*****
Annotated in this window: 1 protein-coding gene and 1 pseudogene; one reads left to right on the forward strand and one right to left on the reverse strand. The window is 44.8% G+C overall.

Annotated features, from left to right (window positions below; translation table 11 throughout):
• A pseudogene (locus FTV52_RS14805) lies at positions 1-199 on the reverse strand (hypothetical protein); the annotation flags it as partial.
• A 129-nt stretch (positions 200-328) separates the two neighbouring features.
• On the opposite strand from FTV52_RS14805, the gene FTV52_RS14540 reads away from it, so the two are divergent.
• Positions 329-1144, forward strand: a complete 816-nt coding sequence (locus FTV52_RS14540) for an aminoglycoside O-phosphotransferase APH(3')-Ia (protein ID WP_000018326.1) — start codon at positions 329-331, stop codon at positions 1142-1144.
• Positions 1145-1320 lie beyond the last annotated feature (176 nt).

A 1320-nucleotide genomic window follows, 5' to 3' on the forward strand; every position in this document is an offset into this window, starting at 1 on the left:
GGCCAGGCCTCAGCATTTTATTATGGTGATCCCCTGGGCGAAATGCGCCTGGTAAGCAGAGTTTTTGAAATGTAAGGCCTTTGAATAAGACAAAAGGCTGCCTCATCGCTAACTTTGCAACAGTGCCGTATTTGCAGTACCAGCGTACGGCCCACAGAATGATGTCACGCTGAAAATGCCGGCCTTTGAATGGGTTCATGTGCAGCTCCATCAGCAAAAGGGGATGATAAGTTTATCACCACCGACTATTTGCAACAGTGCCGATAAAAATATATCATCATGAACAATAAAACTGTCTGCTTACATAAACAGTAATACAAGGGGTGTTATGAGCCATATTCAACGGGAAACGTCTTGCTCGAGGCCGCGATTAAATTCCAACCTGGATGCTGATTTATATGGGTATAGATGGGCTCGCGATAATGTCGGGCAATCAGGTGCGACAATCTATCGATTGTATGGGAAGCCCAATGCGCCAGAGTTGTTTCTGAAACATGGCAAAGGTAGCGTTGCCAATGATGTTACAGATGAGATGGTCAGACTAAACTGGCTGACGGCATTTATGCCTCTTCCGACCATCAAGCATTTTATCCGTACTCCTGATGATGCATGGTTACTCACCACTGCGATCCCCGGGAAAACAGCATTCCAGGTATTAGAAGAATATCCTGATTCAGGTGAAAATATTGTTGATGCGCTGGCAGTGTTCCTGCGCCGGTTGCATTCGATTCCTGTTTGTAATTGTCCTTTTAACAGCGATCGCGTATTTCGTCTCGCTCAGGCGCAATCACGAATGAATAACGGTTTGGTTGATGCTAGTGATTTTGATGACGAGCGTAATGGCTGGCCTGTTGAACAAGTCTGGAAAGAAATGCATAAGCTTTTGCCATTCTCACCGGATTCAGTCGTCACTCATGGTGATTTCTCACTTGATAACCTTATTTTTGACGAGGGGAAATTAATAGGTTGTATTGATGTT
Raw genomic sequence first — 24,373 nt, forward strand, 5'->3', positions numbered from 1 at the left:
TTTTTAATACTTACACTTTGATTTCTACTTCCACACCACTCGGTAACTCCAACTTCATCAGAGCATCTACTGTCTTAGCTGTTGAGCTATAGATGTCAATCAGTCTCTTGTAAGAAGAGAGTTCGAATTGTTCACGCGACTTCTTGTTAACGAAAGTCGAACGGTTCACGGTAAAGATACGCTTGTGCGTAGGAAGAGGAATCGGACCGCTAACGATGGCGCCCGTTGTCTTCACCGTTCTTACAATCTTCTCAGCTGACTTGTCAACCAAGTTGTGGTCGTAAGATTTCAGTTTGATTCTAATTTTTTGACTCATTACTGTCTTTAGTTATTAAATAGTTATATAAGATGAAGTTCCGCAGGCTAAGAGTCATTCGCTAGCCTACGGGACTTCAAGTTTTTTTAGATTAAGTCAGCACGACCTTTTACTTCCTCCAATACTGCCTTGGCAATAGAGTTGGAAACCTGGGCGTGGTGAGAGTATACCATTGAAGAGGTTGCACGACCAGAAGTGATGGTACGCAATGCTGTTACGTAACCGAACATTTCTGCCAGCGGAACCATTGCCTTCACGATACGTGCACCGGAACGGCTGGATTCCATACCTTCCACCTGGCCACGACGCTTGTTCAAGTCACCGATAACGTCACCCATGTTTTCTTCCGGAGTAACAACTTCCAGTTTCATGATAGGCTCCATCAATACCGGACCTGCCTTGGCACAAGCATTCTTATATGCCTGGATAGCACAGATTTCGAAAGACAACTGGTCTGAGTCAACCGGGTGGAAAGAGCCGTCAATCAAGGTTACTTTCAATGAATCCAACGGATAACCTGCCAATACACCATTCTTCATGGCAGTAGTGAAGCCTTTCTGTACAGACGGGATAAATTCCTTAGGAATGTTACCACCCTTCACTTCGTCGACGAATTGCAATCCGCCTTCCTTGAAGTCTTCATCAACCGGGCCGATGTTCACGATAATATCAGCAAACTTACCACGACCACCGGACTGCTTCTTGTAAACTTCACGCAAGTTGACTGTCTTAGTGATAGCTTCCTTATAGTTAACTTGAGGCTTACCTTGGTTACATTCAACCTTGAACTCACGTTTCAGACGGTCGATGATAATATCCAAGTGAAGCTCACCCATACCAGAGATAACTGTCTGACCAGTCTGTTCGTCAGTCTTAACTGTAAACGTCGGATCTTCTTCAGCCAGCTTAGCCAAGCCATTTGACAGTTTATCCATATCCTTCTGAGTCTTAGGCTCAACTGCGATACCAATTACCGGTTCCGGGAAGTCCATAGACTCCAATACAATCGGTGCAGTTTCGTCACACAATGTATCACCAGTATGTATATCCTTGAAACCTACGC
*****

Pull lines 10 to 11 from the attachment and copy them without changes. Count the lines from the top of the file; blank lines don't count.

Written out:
Raw genomic sequence first — 24,373 nt, forward strand, 5'->3', positions numbered from 1 at the left:
TTTTTAATACTTACACTTTGATTTCTACTTCCACACCACTCGGTAACTCCAACTTCATCAGAGCATCTACTGTCTTAGCTGTTGAGCTATAGATGTCAATCAGTCTCTTGTAAGAAGAGAGTTCGAATTGTTCACGCGACTTCTTGTTAACGAAAGTCGAACGGTTCACGGTAAAGATACGCTTGTGCGTAGGAAGAGGAATCGGACCGCTAACGATGGCGCCCGTTGTCTTCACCGTTCTTACAATCTTCTCAGCTGACTTGTCAACCAAGTTGTGGTCGTAAGATTTCAGTTTGATTCTAATTTTTTGACTCATTACTGTCTTTAGTTATTAAATAGTTATATAAGATGAAGTTCCGCAGGCTAAGAGTCATTCGCTAGCCTACGGGACTTCAAGTTTTTTTAGATTAAGTCAGCACGACCTTTTACTTCCTCCAATACTGCCTTGGCAATAGAGTTGGAAACCTGGGCGTGGTGAGAGTATACCATTGAAGAGGTTGCACGACCAGAAGTGATGGTACGCAATGCTGTTACGTAACCGAACATTTCTGCCAGCGGAACCATTGCCTTCACGATACGTGCACCGGAACGGCTGGATTCCATACCTTCCACCTGGCCACGACGCTTGTTCAAGTCACCGATAACGTCACCCATGTTTTCTTCCGGAGTAACAACTTCCAGTTTCATGATAGGCTCCATCAATACCGGACCTGCCTTGGCACAAGCATTCTTATATGCCTGGATAGCACAGATTTCGAAAGACAACTGGTCTGAGTCAACCGGGTGGAAAGAGCCGTCAATCAAGGTTACTTTCAATGAATCCAACGGATAACCTGCCAATACACCATTCTTCATGGCAGTAGTGAAGCCTTTCTGTACAGACGGGATAAATTCCTTAGGAATGTTACCACCCTTCACTTCGTCGACGAATTGCAATCCGCCTTCCTTGAAGTCTTCATCAACCGGGCCGATGTTCACGATAATATCAGCAAACTTACCACGACCACCGGACTGCTTCTTGTAAACTTCACGCAAGTTGACTGTCTTAGTGATAGCTTCCTTATAGTTAACTTGAGGCTTACCTTGGTTACATTCAACCTTGAACTCACGTTTCAGACGGTCGATGATAATATCCAAGTGAAGCTCACCCATACCAGAGATAACTGTCTGACCAGTCTGTTCGTCAGTCTTAACTGTAAACGTCGGATCTTCTTCAGCCAGCTTAGCCAAGCCATTTGACAGTTTATCCATATCCTTCTGAGTCTTAGGCTCAACTGCGATACCAATTACCGGTTCCGGGAAGTCCATAGACTCCAATACAATCGGTGCAGTTTCGTCACACAATGTATCACCAGTATGTATATCCTTGAAACCTACGC